As a Boy Scout you learn to be prepared and how to administer first aid, among other things. Over the years some of my first aid skills have gotten a bit rusty. I have taken a number of refresher courses, but knowing that I have a first aid refresher or reference manual in my pocket is awesome. You will find a number of first aid resources online and many for Android devices. Today’s post looks at some of the first aid apps available to download.
This app is from AR Health and on their website they state that their app is “aimed to help untrained users to recognize and react to a medical situation.” When you first turn on the app, it asks you to set up your GPS so in the event of an emergency your location can be found faster. The main screen of the app has 15 different icons. The first place you should probably visit is the manual, so you can learn how the app is set up. You can add a profile for yourself input your medical info in the event you need help. The app also provides a way to search nearby medical services and a quick link to EMS.
The two most helpful icons or sections in the app are the Human Atlas and Quick Links. When you click on the Human Atlas, you will be presented with an image of a human being. You can then click on an area of the body (where the problem is) and then select the symptom to get some treatment options. The Quick Links section has some links to information such as CPR, choking, bites, and more. You need Internet access to download this as I had to wait a few seconds at times to get the required information.
Ask a Doctor (Free)
This app is brought to you by HealtchcareMagic.com. The premise behind the website and its corresponding app is that you have the ability to submit questions to physicians in almost any area of medicine. In the app you can create a profile which comes with a BMI and calorie calculator. There is a daily health tip section and a Knowledge Center. In the Knowledge Center, there is information on diet and fitness, women’s health, men’s health, sexology, skin, eating, mental health, pregnancy, eyes, dental and more. Each section comes with some pre-made questions and answers.
The main section is where you can submit a question to the doctor and get feedback. When you click Ask A Doctor, you can either type or speak your question and then choose from a huge list of topics in order to categorize your question. When done, you submit and wait for an answer. It should be noted that there is a $9.95 charge for this service.
This very useful app comes from the American Red Cross. The app is broken down into three main sections. The first section is called Learn, where you can find out about topics such as asthma attacks, burns, choking, head injury, seizures, and much more. Each topic has numbered steps on what to do, some have videos and some offer a Q&A on the topic. The Prepare section will provide helpful tips on how to prepare for disasters such as earthquakes, fire, flu pandemic, drought, hurricanes, wildfire and more. The last section is Emergency. In this section you will learn emergency first aid for the same list of topics that are in the Learn section. Here you will get the key steps to take if you find yourself in that situation.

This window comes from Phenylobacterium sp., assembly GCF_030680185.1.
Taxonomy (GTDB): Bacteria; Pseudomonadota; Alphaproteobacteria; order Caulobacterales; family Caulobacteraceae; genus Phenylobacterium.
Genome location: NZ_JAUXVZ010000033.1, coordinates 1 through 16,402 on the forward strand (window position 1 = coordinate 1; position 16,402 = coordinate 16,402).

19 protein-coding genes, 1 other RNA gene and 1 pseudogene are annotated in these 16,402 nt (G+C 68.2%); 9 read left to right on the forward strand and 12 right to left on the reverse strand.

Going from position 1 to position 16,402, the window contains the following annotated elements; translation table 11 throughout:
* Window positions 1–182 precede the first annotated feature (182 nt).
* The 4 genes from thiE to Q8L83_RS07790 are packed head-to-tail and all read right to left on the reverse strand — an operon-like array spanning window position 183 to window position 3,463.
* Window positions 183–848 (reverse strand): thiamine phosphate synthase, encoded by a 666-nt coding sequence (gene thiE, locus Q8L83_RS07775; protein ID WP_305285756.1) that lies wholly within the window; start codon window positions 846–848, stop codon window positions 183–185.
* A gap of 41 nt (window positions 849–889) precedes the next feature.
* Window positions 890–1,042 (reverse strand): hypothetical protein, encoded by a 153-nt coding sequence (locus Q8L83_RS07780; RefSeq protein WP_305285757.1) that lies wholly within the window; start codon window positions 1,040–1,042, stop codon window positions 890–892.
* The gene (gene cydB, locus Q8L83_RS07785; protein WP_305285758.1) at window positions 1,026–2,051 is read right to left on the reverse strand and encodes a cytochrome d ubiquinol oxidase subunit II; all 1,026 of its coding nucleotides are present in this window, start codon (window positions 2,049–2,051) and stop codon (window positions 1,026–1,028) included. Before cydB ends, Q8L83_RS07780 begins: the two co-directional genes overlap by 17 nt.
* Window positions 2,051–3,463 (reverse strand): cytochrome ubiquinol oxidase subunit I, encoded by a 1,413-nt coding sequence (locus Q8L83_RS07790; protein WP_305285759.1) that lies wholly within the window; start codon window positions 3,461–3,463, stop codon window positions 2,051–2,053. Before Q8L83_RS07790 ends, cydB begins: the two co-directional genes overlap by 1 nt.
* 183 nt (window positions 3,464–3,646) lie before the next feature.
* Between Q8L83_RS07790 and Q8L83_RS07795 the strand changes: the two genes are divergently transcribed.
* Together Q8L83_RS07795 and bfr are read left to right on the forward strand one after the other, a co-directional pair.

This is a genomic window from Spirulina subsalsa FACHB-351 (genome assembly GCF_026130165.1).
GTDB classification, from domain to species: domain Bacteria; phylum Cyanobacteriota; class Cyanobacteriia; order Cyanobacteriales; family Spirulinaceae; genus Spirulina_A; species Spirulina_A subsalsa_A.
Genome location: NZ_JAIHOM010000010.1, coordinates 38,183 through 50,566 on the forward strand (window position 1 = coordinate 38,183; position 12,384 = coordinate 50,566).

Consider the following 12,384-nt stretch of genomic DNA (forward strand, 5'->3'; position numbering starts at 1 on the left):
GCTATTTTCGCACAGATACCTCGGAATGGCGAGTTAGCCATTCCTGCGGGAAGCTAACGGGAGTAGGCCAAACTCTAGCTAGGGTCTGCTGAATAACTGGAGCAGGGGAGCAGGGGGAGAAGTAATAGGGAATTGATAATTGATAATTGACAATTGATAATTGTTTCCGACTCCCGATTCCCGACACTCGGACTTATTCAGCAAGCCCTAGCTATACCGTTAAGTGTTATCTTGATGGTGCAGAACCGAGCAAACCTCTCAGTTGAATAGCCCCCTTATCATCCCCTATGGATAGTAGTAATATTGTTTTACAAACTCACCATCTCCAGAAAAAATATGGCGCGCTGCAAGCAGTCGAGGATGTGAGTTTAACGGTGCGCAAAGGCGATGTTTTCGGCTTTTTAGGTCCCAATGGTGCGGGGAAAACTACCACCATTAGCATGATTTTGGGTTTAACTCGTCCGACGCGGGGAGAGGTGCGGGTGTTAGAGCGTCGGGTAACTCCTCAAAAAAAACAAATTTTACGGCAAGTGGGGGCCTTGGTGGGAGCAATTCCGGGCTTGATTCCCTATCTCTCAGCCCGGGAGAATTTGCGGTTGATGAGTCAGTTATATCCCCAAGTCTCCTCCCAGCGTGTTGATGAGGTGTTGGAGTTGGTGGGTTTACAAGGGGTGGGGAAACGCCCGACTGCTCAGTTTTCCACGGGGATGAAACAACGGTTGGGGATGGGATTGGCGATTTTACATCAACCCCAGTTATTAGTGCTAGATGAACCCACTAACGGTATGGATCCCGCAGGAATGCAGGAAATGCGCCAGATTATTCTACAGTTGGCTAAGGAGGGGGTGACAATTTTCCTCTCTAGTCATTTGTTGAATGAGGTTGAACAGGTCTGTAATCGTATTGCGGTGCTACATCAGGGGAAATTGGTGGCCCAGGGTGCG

Some topics have a video and all have a quick link to call 911. The app has a Test section where you can answer questions to see how well you have retained the information and unlock achievements. And in the More section there are links to news, information on taking a course, volunteering, buying a first aid kit, giving blood and more.
GotoAID First Aid Lite (Free)
This app is from GotoAID.com. The premium version has hundreds more topics, video tutorials and free updates. The app is very simple and clear to use. There is one button on the home screen – First Aid People. When you open it, you get five sections. Each section provides general information on a topic and easy to follow step-by-step directions for the appropriate responses.
The first aid section is broken down into 10 topics with numerous subtopics. The Essential section has six topics covering general safety practices. The disaster preparedness section covers four natural disasters with safety tips. The tools section has four different helpful topics such as an ID card creator and incident reports. The bottom menu of the app has a first aid kit checklist, a link to find local training facilities and the ability to search for local medical facilities.
iTriage Health (Free)
This app is from iTriageHealth.com, whose mission is “Help The World Make Better Healthcare Decisions.” This app has nine menu items and covers a large variety of areas. As with the other apps, you can set up your profile, where you can input insurance and medical records. There are also sections where you can search for a local doctor or medical facilities. The app has a section where you can set up various medical hotlines and view a general health news feed.
The main sections of the app are the Symptoms, Conditions, Medications, and Procedures. In the Symptoms section you can indicate where on the body the pain or problem is located. The Conditions section has a huge alphabetical listing of medical conditions, while the Medications section lists medicines alphabetically. When you choose a symptom, medication or condition a new window will open up with a ton of information, links, videos and more on the subject. There is probably more information on the topic that you will ever need. Overall, a very thorough app.
No one really knows how well they will react in an emergency situation, but training and preparation can definitely help. These first aid apps for your Android phone could provide you with the information you need at a critical time.